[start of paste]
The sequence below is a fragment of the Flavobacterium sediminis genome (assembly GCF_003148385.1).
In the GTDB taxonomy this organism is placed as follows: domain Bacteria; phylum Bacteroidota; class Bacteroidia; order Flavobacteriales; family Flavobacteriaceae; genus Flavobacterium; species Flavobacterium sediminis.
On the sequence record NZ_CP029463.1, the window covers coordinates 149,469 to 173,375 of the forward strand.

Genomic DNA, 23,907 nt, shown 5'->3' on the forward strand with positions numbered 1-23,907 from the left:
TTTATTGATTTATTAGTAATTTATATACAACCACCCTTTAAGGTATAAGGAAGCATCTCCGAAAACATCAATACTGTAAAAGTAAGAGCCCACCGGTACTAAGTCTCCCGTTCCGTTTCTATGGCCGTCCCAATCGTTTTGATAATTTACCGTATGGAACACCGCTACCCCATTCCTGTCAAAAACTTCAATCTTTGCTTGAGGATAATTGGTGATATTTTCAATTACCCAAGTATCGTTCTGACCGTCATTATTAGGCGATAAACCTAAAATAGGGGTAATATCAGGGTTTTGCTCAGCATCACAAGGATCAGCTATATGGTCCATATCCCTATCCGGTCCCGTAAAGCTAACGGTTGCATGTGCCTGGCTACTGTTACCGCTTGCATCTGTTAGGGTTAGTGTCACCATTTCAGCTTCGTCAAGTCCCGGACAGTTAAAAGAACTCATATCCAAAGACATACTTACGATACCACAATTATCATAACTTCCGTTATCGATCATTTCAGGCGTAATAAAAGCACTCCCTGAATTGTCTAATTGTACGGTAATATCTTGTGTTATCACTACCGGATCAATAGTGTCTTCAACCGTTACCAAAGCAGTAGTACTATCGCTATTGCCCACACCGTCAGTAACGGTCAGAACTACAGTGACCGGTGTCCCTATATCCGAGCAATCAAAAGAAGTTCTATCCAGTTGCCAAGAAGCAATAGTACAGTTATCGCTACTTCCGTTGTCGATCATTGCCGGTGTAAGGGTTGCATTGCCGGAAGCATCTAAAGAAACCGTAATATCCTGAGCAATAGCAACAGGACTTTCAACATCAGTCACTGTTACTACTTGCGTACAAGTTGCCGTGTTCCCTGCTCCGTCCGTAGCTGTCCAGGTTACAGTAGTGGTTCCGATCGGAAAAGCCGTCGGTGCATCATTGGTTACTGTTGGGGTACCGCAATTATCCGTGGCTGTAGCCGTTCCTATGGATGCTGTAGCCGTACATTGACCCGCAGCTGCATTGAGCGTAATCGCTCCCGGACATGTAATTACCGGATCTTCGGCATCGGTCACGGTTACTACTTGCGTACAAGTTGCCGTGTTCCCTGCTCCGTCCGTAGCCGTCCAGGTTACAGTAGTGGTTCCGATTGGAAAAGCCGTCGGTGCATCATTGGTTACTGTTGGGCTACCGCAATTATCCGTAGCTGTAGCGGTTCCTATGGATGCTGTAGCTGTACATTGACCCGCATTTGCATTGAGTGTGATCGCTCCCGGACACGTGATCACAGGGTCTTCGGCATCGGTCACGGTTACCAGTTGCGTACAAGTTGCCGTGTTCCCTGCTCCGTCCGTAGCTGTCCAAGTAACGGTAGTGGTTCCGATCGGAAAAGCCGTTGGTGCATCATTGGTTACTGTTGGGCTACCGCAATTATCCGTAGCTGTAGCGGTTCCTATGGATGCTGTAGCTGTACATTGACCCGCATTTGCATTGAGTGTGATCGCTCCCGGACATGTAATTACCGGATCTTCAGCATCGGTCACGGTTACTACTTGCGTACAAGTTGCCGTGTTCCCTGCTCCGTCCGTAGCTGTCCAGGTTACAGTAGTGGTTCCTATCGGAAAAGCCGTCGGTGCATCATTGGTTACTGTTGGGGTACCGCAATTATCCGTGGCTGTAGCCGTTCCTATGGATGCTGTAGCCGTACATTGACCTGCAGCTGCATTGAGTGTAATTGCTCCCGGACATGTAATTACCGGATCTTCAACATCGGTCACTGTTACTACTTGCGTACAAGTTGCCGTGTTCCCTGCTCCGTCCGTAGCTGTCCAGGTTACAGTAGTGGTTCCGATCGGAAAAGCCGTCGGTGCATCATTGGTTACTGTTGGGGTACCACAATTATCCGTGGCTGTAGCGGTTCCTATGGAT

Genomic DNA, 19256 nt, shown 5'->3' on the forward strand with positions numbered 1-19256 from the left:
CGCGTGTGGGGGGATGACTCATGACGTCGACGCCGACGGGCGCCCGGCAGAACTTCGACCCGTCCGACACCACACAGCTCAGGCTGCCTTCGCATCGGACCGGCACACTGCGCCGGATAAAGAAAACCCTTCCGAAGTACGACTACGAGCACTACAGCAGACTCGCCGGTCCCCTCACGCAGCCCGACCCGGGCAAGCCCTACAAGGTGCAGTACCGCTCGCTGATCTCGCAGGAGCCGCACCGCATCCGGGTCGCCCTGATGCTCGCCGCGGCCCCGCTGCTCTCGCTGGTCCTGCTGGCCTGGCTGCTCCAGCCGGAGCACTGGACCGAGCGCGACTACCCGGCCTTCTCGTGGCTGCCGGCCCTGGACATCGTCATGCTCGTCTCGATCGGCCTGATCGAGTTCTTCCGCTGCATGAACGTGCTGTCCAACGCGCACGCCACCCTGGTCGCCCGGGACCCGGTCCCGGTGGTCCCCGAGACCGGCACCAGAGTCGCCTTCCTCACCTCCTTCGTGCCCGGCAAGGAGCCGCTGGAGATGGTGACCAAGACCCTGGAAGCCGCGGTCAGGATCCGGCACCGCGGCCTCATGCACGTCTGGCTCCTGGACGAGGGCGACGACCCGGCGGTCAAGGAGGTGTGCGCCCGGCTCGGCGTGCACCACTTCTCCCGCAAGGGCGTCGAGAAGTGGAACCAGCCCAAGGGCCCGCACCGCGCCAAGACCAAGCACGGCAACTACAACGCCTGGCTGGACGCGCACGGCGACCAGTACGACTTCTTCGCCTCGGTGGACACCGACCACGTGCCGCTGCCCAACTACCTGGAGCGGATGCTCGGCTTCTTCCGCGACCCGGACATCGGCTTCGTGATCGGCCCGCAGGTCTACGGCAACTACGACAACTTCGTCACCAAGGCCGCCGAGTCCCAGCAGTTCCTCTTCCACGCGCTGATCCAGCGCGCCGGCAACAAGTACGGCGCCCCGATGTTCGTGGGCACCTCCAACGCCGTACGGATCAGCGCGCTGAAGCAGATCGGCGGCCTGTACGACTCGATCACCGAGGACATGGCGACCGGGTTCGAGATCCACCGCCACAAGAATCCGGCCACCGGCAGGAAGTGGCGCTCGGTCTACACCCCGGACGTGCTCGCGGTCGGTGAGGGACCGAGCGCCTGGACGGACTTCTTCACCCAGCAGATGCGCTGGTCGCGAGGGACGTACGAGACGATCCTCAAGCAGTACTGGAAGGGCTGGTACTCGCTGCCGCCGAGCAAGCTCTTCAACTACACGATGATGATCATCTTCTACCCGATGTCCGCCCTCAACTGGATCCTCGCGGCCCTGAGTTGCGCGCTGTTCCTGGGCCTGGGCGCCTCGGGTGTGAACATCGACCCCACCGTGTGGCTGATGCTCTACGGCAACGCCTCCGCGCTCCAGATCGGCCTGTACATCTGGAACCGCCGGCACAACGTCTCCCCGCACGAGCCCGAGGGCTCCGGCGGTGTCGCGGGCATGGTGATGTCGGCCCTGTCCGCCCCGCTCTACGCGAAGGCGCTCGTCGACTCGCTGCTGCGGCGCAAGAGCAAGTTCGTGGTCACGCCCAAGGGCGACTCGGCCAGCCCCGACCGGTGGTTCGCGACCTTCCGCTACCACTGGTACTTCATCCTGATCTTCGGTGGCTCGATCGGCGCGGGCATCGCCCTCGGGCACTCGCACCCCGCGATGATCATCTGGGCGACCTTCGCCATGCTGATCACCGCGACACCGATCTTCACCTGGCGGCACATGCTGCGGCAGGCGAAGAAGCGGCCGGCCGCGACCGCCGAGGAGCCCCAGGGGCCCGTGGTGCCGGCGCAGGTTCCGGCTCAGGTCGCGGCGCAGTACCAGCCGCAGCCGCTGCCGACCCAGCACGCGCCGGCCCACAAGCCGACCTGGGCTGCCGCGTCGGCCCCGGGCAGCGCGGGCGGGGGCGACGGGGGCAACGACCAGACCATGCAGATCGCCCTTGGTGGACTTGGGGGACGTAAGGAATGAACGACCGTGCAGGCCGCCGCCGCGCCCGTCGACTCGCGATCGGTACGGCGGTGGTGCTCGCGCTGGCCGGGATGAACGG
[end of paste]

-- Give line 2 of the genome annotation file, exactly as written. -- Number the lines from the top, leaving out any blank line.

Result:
In the GTDB taxonomy this organism is placed as follows: domain Bacteria; phylum Bacteroidota; class Bacteroidia; order Flavobacteriales; family Flavobacteriaceae; genus Flavobacterium; species Flavobacterium sediminis.